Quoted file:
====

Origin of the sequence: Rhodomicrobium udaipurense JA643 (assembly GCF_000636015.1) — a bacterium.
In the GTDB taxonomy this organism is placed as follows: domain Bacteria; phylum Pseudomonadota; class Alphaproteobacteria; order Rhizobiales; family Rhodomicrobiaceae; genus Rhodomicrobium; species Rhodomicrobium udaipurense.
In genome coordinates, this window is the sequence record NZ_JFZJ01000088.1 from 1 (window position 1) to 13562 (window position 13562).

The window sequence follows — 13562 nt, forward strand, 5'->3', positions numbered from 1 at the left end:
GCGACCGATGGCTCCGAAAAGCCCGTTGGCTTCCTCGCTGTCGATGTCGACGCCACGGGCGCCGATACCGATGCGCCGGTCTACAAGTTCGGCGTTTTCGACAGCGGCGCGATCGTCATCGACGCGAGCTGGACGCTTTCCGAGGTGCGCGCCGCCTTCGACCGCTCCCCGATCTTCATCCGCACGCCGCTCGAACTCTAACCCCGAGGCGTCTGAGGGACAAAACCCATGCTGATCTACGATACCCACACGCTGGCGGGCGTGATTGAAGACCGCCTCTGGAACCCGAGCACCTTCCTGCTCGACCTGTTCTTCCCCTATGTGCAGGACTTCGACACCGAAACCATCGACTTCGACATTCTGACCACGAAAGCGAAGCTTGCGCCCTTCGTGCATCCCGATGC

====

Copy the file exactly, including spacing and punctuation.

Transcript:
Origin of the sequence: Rhodomicrobium udaipurense JA643 (assembly GCF_000636015.1) — a bacterium.
In the GTDB taxonomy this organism is placed as follows: domain Bacteria; phylum Pseudomonadota; class Alphaproteobacteria; order Rhizobiales; family Rhodomicrobiaceae; genus Rhodomicrobium; species Rhodomicrobium udaipurense.
In genome coordinates, this window is the sequence record NZ_JFZJ01000088.1 from 1 (window position 1) to 13562 (window position 13562).

The window sequence follows — 13562 nt, forward strand, 5'->3', positions numbered from 1 at the left end:
GCGACCGATGGCTCCGAAAAGCCCGTTGGCTTCCTCGCTGTCGATGTCGACGCCACGGGCGCCGATACCGATGCGCCGGTCTACAAGTTCGGCGTTTTCGACAGCGGCGCGATCGTCATCGACGCGAGCTGGACGCTTTCCGAGGTGCGCGCCGCCTTCGACCGCTCCCCGATCTTCATCCGCACGCCGCTCGAACTCTAACCCCGAGGCGTCTGAGGGACAAAACCCATGCTGATCTACGATACCCACACGCTGGCGGGCGTGATTGAAGACCGCCTCTGGAACCCGAGCACCTTCCTGCTCGACCTGTTCTTCCCCTATGTGCAGGACTTCGACACCGAAACCATCGACTTCGACATTCTGACCACGAAAGCGAAGCTTGCGCCCTTCGTGCATCCCGATGC